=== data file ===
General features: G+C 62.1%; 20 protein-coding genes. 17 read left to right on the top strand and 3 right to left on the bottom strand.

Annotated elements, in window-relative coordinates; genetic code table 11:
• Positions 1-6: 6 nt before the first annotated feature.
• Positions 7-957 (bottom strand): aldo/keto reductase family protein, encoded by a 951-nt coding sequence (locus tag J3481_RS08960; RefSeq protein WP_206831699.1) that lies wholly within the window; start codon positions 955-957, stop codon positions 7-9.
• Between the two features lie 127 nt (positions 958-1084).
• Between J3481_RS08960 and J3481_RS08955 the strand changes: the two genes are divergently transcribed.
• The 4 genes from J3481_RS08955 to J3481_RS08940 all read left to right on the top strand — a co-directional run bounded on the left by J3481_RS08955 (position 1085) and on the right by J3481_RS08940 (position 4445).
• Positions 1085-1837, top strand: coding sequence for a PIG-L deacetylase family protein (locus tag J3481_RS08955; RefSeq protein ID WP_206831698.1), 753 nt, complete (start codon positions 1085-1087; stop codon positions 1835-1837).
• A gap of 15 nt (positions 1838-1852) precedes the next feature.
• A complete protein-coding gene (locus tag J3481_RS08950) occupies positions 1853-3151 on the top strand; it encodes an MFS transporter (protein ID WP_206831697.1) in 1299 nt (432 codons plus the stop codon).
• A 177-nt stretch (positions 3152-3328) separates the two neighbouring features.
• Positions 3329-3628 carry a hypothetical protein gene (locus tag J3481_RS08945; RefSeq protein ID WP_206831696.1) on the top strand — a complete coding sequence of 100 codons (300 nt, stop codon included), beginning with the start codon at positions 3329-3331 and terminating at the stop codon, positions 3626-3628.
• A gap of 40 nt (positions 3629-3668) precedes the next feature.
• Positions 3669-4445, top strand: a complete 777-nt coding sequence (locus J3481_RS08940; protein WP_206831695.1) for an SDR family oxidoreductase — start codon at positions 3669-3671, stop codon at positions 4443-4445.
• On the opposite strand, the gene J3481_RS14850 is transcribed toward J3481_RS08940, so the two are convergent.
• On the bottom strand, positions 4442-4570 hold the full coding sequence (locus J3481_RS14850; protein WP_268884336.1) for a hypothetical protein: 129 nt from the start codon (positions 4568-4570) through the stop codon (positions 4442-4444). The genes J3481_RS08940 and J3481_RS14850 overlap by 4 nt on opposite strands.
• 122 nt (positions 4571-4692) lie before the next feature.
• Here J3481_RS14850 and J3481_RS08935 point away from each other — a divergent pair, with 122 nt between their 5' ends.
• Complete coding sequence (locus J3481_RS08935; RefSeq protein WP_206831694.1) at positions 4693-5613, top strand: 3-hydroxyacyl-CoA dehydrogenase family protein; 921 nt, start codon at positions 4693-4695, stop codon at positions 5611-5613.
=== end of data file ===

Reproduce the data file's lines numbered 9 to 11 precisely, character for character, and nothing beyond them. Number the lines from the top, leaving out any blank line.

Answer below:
• A gap of 15 nt (positions 1838-1852) precedes the next feature.
• A complete protein-coding gene (locus tag J3481_RS08950) occupies positions 1853-3151 on the top strand; it encodes an MFS transporter (protein ID WP_206831697.1) in 1299 nt (432 codons plus the stop codon).
• A 177-nt stretch (positions 3152-3328) separates the two neighbouring features.